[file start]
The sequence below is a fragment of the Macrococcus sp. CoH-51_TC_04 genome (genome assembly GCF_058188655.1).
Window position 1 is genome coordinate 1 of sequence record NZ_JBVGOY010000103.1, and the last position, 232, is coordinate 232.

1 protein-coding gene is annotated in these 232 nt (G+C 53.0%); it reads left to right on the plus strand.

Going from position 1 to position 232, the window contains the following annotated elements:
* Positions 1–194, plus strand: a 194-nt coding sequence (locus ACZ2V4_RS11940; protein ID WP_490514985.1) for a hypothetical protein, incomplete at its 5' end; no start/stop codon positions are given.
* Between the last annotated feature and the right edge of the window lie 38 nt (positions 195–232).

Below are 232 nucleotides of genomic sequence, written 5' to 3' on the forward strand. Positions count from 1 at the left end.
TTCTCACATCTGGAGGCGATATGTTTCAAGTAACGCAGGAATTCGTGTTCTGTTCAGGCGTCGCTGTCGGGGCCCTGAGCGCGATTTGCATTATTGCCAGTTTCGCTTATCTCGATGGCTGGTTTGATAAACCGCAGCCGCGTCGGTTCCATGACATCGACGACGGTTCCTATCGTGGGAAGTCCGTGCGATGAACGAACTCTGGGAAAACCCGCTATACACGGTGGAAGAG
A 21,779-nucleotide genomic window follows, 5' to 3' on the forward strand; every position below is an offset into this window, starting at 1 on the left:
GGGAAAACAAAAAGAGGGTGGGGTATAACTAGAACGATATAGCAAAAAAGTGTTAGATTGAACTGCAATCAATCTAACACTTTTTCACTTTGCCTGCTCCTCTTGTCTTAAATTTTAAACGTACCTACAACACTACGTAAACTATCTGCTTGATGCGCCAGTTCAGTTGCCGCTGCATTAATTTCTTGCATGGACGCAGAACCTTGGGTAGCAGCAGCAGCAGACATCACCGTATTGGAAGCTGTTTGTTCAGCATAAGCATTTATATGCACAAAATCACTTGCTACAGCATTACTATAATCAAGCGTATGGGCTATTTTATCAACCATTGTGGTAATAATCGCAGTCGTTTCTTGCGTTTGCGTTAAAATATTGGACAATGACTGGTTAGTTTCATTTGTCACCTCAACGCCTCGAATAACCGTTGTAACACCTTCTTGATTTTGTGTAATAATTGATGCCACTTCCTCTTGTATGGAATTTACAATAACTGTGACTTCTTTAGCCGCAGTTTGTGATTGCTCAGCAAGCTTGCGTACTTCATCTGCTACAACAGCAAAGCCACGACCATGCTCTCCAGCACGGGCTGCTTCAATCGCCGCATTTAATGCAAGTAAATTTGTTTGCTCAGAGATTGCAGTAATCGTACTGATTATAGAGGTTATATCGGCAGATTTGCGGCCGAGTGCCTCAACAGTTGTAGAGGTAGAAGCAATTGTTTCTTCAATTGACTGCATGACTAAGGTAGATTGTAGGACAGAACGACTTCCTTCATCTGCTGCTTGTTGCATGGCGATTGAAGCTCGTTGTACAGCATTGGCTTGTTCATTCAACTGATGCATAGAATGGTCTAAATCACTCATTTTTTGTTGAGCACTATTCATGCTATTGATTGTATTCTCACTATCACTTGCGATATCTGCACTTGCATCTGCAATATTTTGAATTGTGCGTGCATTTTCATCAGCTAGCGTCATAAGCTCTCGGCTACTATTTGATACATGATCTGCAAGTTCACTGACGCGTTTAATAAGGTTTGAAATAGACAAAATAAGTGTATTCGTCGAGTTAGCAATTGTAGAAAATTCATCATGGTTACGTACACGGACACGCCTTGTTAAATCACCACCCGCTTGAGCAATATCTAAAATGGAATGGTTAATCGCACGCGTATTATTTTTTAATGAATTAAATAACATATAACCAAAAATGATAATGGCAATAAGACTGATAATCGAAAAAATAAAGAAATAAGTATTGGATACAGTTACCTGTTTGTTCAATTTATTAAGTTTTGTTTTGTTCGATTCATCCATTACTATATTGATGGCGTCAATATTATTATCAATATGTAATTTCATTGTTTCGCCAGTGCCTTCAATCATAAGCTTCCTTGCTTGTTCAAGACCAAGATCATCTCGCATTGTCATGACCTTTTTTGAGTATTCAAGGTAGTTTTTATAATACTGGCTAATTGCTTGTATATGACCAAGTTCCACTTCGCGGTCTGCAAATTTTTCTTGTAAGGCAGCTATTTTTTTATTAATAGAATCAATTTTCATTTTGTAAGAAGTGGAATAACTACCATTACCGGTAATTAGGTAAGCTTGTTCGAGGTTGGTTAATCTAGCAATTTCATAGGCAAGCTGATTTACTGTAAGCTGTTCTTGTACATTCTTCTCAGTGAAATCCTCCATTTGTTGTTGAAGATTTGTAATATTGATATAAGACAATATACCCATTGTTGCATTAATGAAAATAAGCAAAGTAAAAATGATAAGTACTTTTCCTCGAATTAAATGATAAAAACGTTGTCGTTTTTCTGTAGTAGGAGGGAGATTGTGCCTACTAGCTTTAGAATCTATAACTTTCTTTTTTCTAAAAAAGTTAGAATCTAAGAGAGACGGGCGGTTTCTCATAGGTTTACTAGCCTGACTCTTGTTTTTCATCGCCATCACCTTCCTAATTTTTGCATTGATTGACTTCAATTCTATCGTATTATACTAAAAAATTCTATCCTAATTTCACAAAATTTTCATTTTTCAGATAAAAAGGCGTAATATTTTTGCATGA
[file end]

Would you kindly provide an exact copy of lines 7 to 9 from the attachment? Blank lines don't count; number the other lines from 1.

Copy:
Below are 232 nucleotides of genomic sequence, written 5' to 3' on the forward strand. Positions count from 1 at the left end.
TTCTCACATCTGGAGGCGATATGTTTCAAGTAACGCAGGAATTCGTGTTCTGTTCAGGCGTCGCTGTCGGGGCCCTGAGCGCGATTTGCATTATTGCCAGTTTCGCTTATCTCGATGGCTGGTTTGATAAACCGCAGCCGCGTCGGTTCCATGACATCGACGACGGTTCCTATCGTGGGAAGTCCGTGCGATGAACGAACTCTGGGAAAACCCGCTATACACGGTGGAAGAG
A 21,779-nucleotide genomic window follows, 5' to 3' on the forward strand; every position below is an offset into this window, starting at 1 on the left: